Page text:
Dutch Shepherd originated in Holland as an all-purpose farm and herding dog. The breed was a protective guardian of the flock of sheep and the farm, as well as a herder. These shepherds are now working as search and rescue dogs, military and police dogs, and in the sports of Schutzhund, obedience competitions, and agility. Several organizations register the Dutch Shepherd, and their standards vary slightly.
The Dutch Shepherd dog should be at least 21.5 inches tall but no taller than 27.5 inches, with weight in proportion to height. The Dutch Shepherd dog’s body is slightly longer than the dog is tall at the shoulder. The ears are upright. The tail is long. The Dutch Shepherd coat may be short (hard and smooth with a dense undercoat), long (sturdy with a dense undercoat), or rough (tousled with a dense undercoat). Brindle coloring is preferred, but some other colors are acceptable.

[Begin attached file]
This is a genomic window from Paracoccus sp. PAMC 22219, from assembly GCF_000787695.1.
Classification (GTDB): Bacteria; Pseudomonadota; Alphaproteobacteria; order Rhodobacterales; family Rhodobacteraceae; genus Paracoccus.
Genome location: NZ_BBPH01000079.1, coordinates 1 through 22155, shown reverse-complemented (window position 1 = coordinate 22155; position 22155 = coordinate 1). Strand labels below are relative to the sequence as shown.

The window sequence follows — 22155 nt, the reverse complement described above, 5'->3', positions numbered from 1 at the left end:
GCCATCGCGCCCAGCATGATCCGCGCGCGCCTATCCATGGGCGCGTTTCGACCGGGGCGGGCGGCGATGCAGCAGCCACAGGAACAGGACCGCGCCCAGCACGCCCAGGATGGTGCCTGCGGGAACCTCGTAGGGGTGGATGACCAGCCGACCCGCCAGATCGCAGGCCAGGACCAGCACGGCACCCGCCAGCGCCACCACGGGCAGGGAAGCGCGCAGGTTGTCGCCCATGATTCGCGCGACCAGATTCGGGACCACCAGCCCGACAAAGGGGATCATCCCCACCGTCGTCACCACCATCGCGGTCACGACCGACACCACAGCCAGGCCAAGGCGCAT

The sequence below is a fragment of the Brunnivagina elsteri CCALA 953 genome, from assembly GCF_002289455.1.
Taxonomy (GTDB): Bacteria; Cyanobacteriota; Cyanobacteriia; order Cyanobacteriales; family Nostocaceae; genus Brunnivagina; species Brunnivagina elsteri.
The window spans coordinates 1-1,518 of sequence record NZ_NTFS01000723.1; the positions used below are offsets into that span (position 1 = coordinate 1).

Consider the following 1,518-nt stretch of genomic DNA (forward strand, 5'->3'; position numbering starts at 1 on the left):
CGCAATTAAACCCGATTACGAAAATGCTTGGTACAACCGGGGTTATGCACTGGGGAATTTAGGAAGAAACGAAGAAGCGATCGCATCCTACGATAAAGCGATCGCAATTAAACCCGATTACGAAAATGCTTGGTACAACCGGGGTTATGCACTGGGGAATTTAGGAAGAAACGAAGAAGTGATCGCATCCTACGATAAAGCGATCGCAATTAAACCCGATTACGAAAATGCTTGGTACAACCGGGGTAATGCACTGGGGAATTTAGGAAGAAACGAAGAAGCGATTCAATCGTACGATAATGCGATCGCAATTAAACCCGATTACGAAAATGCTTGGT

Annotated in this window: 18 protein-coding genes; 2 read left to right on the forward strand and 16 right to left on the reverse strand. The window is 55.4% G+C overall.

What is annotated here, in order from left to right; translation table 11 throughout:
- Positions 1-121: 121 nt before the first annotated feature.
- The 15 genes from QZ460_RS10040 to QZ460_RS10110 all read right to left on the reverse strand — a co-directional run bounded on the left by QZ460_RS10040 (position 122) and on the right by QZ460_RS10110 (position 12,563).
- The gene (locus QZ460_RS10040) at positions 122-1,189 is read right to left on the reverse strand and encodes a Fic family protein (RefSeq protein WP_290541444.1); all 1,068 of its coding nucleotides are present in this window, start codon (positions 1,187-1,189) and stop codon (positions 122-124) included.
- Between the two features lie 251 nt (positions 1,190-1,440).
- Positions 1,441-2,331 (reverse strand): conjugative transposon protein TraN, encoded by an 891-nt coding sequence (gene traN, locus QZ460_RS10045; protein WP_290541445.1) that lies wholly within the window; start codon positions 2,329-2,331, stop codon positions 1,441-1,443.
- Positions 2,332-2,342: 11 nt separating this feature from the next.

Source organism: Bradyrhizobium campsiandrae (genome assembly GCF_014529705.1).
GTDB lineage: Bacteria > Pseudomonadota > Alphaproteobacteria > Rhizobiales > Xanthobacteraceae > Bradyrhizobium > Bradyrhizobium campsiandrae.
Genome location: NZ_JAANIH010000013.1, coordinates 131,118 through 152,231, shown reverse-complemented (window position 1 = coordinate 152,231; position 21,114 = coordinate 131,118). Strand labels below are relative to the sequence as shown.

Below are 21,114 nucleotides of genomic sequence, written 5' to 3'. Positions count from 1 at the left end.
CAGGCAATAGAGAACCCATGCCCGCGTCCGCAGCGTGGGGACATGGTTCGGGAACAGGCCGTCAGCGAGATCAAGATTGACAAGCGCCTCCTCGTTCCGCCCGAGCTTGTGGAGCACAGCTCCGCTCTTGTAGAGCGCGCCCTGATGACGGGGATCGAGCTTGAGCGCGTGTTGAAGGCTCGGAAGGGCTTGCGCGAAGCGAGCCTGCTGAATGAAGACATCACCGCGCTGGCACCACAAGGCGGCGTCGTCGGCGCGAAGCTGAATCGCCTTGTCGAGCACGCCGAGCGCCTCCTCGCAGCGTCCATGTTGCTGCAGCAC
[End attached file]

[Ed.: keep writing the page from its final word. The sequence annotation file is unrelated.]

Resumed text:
All three coat types shed and need regular brushing, especially during the spring and fall when shedding is at its worst. Dutch Shepherds have a strong prey drive and need to work. They require vigorous daily exercise. Although walks are great for training and socialization, the Dutch Shepherd dogs enjoy a run or a training session on the agility course. A Dutch Shepherd who doesn’t get enough exercise will use her energy in other ways that could be destructive.
Wary of strangers and very intelligent, this breed needs early and ongoing socialization and training. They need to meet a variety of people of all sizes, shapes, and ethnic backgrounds so they can function well in society and learn to make good choices. The Dutch Shepherd needs an owner who can be the dog’s leader and who likes to do things with his dog.
The Dutch Shepherd dog breed needs to work. She is good with kids when raised with them and when the kids treat her with respect. She can be good with other dogs but can also be bossy. This is a healthy breed.